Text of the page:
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realestate

UK's surveyors make plea for stamp duty holiday after lockdown


Britain’s surveyors have made a plea to the government to introduce a stamp duty holiday once the lockdown ends, as they warned that house sales and prices could slide for the next 12 months.

In a reversal to the first two months of the year, when the Royal Institution of Chartered Surveyors (Rics) was reporting a buoyant market, it found that a large net balance of members believe house prices will now fall over the next 12 months. They also predict a small fall in rents in the near term, although they will then flatten out over the next year.

Estate agents have closed their doors during the current lockdown, and buyer demand has also plummeted, said Rics.

Rics tracks sentiment using a “net balance” of responses from surveyors. It found that while in February a net balance of +21% of surveyors were predicting near-term property price rises, that figure collapsed to -82% in March. Looking at prices over a 12-month time frame, the net balance remained negative at -38%, indicating further falls.

Rics believes that government intervention is likely to be needed to bring back the housing market once the virus recedes, with “normality” still a very long way off.

Hew Edgar, Rics head of government relations said: “Rics is not an organisation that would call for a stamp duty holiday on a whim. As we start to emerge from this crisis, however, it is likely that the finances of potential homebuyers will be under strain, and the burden of stamp duty could put buyers off. For those who can afford to move they may lack confidence in the market, adding to the slow down. A stamp duty holiday could be one of the ways to reactivate the housing market quickly as a short term measure.”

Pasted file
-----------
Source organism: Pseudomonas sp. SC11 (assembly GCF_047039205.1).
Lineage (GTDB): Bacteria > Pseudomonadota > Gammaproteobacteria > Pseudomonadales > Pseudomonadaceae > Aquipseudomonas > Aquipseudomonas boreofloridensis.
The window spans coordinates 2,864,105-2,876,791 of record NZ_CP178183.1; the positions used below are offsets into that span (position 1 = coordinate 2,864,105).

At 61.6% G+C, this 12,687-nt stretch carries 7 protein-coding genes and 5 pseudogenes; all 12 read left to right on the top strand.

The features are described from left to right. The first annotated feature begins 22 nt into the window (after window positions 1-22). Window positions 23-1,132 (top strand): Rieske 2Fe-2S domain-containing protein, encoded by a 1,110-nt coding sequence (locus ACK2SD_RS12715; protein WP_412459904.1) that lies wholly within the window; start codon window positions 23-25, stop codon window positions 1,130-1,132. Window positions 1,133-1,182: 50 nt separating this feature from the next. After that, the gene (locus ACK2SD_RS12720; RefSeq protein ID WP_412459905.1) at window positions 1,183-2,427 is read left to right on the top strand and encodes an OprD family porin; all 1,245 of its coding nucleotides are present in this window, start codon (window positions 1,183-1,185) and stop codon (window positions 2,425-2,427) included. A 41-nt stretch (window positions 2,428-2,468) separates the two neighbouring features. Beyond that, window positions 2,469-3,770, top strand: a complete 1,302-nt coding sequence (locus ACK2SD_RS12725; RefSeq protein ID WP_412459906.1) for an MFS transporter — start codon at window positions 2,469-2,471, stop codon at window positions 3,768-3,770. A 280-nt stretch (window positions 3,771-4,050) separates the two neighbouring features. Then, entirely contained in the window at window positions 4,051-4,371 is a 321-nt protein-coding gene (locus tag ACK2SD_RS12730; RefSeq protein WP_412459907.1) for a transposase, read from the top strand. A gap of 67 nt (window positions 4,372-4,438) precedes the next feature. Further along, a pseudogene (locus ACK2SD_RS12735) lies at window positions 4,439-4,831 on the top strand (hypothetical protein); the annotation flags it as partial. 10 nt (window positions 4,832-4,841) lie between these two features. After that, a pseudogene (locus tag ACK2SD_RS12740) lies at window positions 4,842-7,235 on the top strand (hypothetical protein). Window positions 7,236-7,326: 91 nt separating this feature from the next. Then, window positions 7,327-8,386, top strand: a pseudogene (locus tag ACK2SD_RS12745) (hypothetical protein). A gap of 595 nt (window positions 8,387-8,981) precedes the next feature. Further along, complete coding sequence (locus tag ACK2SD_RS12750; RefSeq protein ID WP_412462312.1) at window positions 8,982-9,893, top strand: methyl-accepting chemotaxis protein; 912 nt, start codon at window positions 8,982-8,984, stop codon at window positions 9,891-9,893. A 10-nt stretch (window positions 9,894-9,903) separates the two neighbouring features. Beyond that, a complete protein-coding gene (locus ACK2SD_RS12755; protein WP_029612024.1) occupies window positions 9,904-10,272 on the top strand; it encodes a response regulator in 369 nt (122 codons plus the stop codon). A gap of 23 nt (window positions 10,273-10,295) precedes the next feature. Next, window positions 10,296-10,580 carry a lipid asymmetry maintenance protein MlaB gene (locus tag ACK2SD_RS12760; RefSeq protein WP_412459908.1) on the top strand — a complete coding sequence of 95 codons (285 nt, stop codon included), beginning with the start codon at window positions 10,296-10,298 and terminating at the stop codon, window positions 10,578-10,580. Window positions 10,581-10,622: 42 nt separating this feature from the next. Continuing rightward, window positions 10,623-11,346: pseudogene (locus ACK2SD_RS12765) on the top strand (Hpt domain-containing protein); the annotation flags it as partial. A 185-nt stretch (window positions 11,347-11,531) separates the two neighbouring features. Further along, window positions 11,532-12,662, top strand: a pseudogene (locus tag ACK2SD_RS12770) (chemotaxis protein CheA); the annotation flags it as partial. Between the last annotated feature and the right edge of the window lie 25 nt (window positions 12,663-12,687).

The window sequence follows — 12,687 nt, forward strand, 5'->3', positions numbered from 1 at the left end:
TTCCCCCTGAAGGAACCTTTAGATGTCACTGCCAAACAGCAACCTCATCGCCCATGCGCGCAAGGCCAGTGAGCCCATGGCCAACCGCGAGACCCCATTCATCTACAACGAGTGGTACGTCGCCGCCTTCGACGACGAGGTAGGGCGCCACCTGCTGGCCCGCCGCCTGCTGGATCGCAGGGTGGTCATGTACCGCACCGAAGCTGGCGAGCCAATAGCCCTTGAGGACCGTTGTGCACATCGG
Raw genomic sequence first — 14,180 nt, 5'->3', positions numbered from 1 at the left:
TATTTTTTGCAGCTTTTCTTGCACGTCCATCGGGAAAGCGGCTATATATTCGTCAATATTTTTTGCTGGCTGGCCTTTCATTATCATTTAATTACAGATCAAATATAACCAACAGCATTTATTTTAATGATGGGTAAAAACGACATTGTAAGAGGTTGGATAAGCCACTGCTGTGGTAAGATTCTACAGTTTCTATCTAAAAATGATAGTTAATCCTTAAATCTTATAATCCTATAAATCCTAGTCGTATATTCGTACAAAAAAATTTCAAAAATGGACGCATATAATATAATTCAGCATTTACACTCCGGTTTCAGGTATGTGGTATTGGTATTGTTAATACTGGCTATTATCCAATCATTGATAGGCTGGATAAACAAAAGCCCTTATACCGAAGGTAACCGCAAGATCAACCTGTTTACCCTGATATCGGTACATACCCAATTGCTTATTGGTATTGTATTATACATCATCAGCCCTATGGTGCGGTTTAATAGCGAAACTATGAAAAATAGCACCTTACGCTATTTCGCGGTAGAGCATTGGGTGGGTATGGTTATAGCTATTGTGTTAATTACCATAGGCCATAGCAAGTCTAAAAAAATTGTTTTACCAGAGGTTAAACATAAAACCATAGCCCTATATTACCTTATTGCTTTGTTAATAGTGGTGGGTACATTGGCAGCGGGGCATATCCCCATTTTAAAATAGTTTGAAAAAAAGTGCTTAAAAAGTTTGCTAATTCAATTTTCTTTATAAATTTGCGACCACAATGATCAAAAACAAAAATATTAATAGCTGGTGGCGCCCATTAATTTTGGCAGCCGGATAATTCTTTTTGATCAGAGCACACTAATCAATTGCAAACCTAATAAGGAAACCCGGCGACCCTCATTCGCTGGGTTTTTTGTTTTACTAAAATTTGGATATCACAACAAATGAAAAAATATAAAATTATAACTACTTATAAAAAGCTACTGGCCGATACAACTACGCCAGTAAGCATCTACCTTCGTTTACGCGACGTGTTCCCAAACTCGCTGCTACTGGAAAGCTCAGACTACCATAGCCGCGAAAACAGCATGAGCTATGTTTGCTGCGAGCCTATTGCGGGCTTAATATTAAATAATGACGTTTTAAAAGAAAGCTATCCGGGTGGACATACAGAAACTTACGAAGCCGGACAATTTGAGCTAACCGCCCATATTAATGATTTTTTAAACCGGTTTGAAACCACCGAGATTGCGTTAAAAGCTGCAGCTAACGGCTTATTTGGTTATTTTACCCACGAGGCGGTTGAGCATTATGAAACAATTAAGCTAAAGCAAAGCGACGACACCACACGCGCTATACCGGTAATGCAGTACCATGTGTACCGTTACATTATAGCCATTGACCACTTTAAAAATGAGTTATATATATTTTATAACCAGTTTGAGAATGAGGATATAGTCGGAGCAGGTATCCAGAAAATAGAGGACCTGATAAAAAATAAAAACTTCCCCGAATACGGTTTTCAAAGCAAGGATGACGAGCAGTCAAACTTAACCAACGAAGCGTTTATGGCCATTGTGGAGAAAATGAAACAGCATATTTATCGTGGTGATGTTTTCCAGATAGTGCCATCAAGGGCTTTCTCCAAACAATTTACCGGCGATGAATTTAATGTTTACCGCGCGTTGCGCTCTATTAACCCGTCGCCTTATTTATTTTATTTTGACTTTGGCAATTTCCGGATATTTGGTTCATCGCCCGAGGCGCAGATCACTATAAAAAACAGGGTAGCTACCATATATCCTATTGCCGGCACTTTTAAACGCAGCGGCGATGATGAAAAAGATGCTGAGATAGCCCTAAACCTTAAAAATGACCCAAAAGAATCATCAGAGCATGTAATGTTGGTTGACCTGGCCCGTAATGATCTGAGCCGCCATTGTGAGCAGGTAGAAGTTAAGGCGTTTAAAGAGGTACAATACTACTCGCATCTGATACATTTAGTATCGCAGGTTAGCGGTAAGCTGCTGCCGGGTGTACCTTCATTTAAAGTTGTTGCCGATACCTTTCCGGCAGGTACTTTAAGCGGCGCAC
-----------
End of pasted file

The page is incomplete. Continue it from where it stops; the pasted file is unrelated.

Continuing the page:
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Zoopla, the property portal, said new listings on its site in the first week of April dived by 83% compared with the same week a year ago.

Surveyors report a mixed picture on sales that were going through when the virus hit. Some buyers have continued to honour agreements, but others have dropped out.

“Virtually all our under offer stock is still progressing at the original agreed prices,” said Chris Charlton at Savills in Nottingham, while Rob Swiney, of Lacy Scott and Knight in Suffolk, said: “Market was going great guns before we went into lockdown, interestingly not many sales fallen through.”

Nigel Anderson of Anderson Hacking in Rye, East Sussex said: “Sales that are in solicitors’ hands are stalling and not exchanging as purchasers wait to see outcome of the market.”

The market freeze has left many agents in despair. Many responded to the Rics monthly survey with unusually blunt one-word responses, such as “catastrophic”.

In Leicester, Andrew York, of Moore & York, said: “The market is entering a phase of complete disruption and possible meltdown”.

Earlier this week, in one of the first major assessments of the market by a major forecaster, Knight Frank said it expected transactions to tumble by more than a third this year and prices to slip by 3%.



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